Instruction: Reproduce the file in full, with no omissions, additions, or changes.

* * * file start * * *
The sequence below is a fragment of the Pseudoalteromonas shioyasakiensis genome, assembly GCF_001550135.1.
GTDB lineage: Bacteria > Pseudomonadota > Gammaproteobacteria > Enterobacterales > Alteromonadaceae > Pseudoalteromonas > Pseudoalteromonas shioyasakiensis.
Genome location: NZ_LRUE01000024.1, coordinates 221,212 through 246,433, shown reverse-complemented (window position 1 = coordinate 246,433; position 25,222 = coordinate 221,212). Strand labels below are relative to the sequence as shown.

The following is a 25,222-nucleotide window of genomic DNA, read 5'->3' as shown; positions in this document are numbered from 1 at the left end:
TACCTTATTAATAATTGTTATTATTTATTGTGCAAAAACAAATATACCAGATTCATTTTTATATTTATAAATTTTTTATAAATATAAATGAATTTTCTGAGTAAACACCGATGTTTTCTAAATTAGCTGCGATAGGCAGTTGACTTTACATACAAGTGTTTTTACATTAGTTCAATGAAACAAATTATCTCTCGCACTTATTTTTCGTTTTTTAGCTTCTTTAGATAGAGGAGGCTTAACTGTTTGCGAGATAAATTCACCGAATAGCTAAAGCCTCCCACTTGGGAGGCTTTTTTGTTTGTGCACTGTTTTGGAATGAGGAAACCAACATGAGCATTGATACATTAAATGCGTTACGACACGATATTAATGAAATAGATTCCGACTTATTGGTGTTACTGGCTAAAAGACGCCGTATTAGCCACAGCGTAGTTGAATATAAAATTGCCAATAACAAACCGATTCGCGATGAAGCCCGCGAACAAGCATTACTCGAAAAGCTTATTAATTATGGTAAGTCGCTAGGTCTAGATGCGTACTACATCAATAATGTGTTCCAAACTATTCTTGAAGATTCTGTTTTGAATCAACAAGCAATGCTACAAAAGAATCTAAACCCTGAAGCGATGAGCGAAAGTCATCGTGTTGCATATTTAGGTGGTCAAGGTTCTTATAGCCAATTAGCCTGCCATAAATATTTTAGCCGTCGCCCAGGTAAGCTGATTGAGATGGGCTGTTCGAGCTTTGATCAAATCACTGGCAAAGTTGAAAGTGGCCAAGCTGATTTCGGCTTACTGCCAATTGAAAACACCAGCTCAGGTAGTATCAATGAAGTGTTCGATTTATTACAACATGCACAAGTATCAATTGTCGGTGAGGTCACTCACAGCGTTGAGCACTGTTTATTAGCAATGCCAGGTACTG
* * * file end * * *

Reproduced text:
The sequence below is a fragment of the Pseudoalteromonas shioyasakiensis genome, assembly GCF_001550135.1.
GTDB lineage: Bacteria > Pseudomonadota > Gammaproteobacteria > Enterobacterales > Alteromonadaceae > Pseudoalteromonas > Pseudoalteromonas shioyasakiensis.
Genome location: NZ_LRUE01000024.1, coordinates 221,212 through 246,433, shown reverse-complemented (window position 1 = coordinate 246,433; position 25,222 = coordinate 221,212). Strand labels below are relative to the sequence as shown.

The following is a 25,222-nucleotide window of genomic DNA, read 5'->3' as shown; positions in this document are numbered from 1 at the left end:
TACCTTATTAATAATTGTTATTATTTATTGTGCAAAAACAAATATACCAGATTCATTTTTATATTTATAAATTTTTTATAAATATAAATGAATTTTCTGAGTAAACACCGATGTTTTCTAAATTAGCTGCGATAGGCAGTTGACTTTACATACAAGTGTTTTTACATTAGTTCAATGAAACAAATTATCTCTCGCACTTATTTTTCGTTTTTTAGCTTCTTTAGATAGAGGAGGCTTAACTGTTTGCGAGATAAATTCACCGAATAGCTAAAGCCTCCCACTTGGGAGGCTTTTTTGTTTGTGCACTGTTTTGGAATGAGGAAACCAACATGAGCATTGATACATTAAATGCGTTACGACACGATATTAATGAAATAGATTCCGACTTATTGGTGTTACTGGCTAAAAGACGCCGTATTAGCCACAGCGTAGTTGAATATAAAATTGCCAATAACAAACCGATTCGCGATGAAGCCCGCGAACAAGCATTACTCGAAAAGCTTATTAATTATGGTAAGTCGCTAGGTCTAGATGCGTACTACATCAATAATGTGTTCCAAACTATTCTTGAAGATTCTGTTTTGAATCAACAAGCAATGCTACAAAAGAATCTAAACCCTGAAGCGATGAGCGAAAGTCATCGTGTTGCATATTTAGGTGGTCAAGGTTCTTATAGCCAATTAGCCTGCCATAAATATTTTAGCCGTCGCCCAGGTAAGCTGATTGAGATGGGCTGTTCGAGCTTTGATCAAATCACTGGCAAAGTTGAAAGTGGCCAAGCTGATTTCGGCTTACTGCCAATTGAAAACACCAGCTCAGGTAGTATCAATGAAGTGTTCGATTTATTACAACATGCACAAGTATCAATTGTCGGTGAGGTCACTCACAGCGTTGAGCACTGTTTATTAGCAATGCCAGGTACTG